A recent Crain’s Chicago Business column by Greg Hinz noted, “[T]ough times bring the freedom to think thoughts that you couldn’t possibly ponder when times are good and money is flowing.” And it’s true: While the economy forces a painful hiatus on new building and development, now is the opportune time to bring everyone to table and reach consensus on big-picture plans for a more sustainable and prosperous future.
MPC’s 2010 work plan has no shortage of bold ideas. We will continue to advance proposals for infrastructure projects such as streetcars, bus rapid transit, and high speed rail, which have the potential to transform communities and the entire region. We know improved transportation options not only will help households and businesses save money, they also will spark new economic development near stations and along corridors, and reduce the region’s carbon footprint.
Imagine the land between McCormick Place, Michael Reese, and Washington Park brought to life by a comprehensive bus rapid transit network, with reliable, express service to downtown and new connections between existing commuter rail stations. Imagine a mixed-use development with workforce housing on the proposed Olympic village site, open access to the Lake on the city’s South Side, and pedestrian-friendly streets lined with shops and services – all components of an attractive neighborhood. And there’s likely more room on the village site for a future presidential library!
Though these are big ideas, we must go beyond laying the groundwork – or expect to miss out on opportunities to fund these visions. Because of the recession, federal dollars are targeting projects that can be realized quickly to put people to work. For instance, just this month the U.S. Dept. of Transportation announced $280 million as part of the Sustainable Communities Initiative to fund shovel-ready transit projects that improve transportation choices, promote affordable housing, support existing communities, and improve the environment. The President’s jobs plan is another bite at the apple, but it’s coming quickly. Are we ready?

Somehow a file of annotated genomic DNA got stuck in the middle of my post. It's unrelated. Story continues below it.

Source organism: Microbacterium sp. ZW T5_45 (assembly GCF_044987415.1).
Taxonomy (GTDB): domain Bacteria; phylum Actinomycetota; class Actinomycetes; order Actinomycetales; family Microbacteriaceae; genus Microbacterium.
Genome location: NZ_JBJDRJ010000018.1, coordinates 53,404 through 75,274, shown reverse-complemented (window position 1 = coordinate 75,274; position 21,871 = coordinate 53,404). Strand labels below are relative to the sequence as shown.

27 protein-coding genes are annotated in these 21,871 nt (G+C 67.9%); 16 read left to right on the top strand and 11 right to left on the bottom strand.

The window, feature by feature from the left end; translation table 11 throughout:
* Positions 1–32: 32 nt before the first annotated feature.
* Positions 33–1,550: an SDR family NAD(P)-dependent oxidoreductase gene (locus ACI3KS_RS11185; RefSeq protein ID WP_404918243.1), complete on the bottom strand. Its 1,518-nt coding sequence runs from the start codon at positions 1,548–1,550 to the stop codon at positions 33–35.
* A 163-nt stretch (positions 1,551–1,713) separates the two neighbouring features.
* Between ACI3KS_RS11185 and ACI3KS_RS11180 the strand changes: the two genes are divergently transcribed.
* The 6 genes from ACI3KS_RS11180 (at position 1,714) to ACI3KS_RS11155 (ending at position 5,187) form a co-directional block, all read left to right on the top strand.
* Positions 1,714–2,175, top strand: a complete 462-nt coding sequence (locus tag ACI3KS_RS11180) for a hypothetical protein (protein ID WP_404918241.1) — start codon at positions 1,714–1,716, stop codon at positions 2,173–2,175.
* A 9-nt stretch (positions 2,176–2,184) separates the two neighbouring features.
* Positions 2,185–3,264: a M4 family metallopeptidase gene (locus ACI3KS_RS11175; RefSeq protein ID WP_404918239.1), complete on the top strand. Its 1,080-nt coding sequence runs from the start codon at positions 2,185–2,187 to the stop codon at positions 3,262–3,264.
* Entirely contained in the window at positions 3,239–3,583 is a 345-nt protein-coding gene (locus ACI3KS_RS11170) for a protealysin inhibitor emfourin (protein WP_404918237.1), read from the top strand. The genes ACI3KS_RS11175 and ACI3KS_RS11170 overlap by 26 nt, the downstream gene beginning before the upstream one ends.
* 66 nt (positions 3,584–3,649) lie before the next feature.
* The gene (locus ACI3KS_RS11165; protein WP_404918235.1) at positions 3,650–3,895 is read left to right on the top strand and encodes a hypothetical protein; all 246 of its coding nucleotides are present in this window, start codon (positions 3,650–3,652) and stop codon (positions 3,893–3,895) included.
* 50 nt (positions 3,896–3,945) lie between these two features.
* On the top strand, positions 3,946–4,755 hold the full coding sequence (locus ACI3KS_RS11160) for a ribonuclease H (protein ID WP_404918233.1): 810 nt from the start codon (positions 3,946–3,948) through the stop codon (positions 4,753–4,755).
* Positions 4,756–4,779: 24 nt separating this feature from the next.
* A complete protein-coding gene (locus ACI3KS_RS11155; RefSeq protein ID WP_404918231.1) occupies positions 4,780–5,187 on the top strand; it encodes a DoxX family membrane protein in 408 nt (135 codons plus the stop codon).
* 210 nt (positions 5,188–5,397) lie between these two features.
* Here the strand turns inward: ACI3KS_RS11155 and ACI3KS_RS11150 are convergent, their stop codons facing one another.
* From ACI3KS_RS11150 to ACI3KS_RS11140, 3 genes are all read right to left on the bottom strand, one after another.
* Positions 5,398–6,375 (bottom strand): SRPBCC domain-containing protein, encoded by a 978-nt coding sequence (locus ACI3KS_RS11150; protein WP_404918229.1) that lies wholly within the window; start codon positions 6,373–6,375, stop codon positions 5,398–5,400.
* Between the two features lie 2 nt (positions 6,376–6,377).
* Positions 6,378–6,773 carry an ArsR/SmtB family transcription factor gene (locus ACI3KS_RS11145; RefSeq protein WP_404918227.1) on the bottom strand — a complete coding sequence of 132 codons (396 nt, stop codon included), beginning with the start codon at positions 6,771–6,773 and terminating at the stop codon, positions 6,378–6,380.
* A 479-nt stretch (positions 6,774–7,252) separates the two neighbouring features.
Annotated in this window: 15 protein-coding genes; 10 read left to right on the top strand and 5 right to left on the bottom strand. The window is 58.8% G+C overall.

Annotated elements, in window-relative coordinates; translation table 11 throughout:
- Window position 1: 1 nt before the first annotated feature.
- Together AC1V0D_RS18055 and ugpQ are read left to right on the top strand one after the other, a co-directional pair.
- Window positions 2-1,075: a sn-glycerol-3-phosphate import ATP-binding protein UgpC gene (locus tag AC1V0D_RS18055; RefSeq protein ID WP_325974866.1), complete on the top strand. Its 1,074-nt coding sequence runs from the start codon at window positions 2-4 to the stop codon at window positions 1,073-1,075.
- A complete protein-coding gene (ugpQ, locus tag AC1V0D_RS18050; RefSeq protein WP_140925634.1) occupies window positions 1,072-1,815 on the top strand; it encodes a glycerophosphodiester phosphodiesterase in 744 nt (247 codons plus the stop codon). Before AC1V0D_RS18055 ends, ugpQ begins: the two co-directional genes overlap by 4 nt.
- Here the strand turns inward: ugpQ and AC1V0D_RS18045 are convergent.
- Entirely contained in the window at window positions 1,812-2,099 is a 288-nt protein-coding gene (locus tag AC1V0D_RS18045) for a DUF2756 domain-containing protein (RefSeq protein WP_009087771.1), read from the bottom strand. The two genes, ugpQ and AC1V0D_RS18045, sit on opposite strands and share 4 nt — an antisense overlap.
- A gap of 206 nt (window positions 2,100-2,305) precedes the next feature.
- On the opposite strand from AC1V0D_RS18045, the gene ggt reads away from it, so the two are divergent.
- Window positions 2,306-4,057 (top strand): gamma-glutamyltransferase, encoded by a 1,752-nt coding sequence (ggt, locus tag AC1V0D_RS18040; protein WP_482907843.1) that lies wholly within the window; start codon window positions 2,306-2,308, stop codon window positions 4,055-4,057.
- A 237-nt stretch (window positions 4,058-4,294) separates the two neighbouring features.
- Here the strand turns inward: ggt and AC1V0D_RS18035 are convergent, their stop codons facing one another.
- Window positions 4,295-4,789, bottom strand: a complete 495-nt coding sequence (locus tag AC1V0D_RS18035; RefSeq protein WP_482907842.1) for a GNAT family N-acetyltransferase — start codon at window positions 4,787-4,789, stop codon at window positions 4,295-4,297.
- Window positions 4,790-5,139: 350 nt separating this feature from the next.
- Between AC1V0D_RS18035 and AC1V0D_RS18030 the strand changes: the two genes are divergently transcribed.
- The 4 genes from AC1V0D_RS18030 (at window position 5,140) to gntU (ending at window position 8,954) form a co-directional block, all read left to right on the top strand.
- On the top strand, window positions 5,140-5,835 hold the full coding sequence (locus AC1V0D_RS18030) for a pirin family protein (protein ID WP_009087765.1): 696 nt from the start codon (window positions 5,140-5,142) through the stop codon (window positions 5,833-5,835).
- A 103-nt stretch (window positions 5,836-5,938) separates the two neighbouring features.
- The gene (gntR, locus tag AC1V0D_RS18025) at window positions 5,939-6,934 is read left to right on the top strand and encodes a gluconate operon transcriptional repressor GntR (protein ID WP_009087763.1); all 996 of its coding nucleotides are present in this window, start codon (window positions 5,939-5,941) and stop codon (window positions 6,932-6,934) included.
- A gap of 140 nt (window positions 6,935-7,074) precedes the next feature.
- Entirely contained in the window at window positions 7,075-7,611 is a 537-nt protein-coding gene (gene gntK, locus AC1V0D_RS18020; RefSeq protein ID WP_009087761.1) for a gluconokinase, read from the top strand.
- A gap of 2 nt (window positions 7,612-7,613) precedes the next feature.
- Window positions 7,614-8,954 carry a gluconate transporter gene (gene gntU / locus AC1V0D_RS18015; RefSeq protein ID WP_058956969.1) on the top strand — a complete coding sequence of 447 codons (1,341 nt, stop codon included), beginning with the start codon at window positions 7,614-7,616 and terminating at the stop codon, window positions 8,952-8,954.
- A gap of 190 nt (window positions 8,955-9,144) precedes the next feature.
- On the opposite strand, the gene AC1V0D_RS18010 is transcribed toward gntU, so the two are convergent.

Metropolitan Chicago has the right elements in place. Both Chicago’s Central Area Action Plan and discussions leading up to the 2016 Olympics bid have identified bold ideas for a 21st Century region with less congestion, and better connections between housing and jobs. Yet most, save for some resurfacing projects, must be further in the planning process to qualify as shovel-ready. Plus, we need to identify resources to advance these efforts, but the State of Illinois is broke; even a 20 percent match is difficult to attain.
For years, we’ve been chasing federal dollars, developing capital infrastructure proposals to fit flawed and inflexible federal funding streams. Now, the Obama administration is putting skin in the game toward sustainable community development – and we’re playing catch up.
The new expectation is that regions and states will come to the table with investment proposals that solve a variety of community development needs. Leadership from the Mayor’s Office – and the Metropolitan Mayors Caucus and Chicago Metropolitan Agency for Planning – can help complicated projects like these happen. Truly coordinated regional planning requires coordination among local and state agencies, municipalities, employers, and civic groups. We certainly have our work cut out for us in 2010.